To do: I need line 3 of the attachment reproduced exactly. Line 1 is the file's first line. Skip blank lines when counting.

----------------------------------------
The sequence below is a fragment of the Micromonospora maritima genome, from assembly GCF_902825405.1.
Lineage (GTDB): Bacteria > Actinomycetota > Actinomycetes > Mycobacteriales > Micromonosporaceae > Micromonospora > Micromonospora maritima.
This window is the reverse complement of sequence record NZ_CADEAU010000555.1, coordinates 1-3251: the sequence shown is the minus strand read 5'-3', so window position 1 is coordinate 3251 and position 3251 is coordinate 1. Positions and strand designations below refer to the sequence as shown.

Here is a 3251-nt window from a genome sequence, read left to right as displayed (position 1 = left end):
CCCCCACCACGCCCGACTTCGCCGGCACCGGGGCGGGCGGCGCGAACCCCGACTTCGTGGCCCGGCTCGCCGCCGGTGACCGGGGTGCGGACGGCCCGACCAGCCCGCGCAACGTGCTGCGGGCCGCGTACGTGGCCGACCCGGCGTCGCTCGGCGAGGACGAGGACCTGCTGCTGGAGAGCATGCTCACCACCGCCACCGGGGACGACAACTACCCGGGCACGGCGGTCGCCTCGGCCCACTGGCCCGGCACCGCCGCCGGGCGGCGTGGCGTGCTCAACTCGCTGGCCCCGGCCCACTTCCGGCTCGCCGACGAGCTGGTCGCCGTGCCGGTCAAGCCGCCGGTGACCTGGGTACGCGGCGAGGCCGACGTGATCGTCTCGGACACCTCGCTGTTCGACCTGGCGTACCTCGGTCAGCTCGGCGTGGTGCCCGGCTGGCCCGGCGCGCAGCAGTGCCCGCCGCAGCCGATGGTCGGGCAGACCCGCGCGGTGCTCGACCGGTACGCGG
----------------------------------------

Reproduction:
This window is the reverse complement of sequence record NZ_CADEAU010000555.1, coordinates 1-3251: the sequence shown is the minus strand read 5'-3', so window position 1 is coordinate 3251 and position 3251 is coordinate 1. Positions and strand designations below refer to the sequence as shown.